Jennifer Egan’s 2010 novel A Visit from the Goon Squad may be the first Pulitzer Prize winner to accurately reflect the reading experience shared by the majority of Americans today. It is connected, to be sure, but in digestible chapter-sized chunks that move the narrative forward through various perspectives that each reflect a difference writing style and perspective. (One chapter takes the form of PowerPoint presentation while another is presented in the format of a glossy magazine profile).
Focusing on a former punk rock bassist named Bennie Salazar and what must certainly be a representative of all those weasels that David Letterman used to insist populate the music business—Sasha, Bennie’s assistant with a gift for pinching what is not necessarily due—A Visit from the Goon Squad takes the reader on a journey from the 1970’s San Francisco music scene right 2010 and into the near future.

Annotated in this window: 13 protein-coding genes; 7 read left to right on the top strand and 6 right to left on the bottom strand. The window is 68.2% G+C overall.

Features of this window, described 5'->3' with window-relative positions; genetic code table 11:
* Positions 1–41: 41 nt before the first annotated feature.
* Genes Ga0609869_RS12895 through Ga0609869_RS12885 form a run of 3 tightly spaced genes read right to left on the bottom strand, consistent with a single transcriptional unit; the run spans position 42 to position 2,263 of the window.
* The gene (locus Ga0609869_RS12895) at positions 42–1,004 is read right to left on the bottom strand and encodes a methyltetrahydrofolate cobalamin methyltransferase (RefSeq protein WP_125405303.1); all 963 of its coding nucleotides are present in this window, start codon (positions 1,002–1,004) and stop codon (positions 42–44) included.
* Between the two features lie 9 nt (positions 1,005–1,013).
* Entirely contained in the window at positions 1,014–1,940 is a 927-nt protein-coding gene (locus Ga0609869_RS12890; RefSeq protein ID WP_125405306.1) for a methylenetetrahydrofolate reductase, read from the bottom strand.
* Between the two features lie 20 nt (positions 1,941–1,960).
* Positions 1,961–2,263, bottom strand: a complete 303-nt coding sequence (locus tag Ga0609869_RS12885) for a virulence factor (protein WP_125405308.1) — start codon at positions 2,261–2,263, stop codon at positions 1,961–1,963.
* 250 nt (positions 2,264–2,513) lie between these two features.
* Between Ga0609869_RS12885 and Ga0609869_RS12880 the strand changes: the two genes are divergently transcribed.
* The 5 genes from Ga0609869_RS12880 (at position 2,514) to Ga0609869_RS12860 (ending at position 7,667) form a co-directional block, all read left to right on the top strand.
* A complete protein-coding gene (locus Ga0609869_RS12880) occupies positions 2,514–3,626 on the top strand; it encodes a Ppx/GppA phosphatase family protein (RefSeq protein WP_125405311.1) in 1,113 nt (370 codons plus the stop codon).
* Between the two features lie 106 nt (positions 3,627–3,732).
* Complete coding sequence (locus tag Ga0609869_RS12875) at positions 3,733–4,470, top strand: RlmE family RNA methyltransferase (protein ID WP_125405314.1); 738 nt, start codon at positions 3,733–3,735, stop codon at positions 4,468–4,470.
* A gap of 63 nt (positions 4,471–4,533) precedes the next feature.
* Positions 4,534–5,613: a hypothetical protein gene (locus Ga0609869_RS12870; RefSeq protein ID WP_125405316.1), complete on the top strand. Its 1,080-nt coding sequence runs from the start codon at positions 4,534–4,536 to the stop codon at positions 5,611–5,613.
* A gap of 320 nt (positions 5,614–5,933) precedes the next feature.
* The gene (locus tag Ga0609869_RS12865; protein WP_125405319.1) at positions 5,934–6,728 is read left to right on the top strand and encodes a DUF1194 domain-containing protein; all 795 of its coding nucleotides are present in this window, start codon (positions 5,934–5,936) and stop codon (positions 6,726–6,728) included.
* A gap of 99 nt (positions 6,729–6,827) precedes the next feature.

The disconnected quality of the chapters have led some to characterize the book as some more akin at least in spirit to the genre novels which are really more a series of loosely connected short stories. The narrative tying these fragmented chapter together eventually proves far more seamless and tightly woven than is typical of that genre. The disjointed quality instead comes off more like the experience of conducting a search on the internet and piecing together a narrative from various accounts in a non-linear fashion characterized by the distinctive approaches of different types of information sites.
In addition to winning the nation’s top literary honor, Egan also collected the National Book Critics Circle Award for A Visit from the Goon Squad.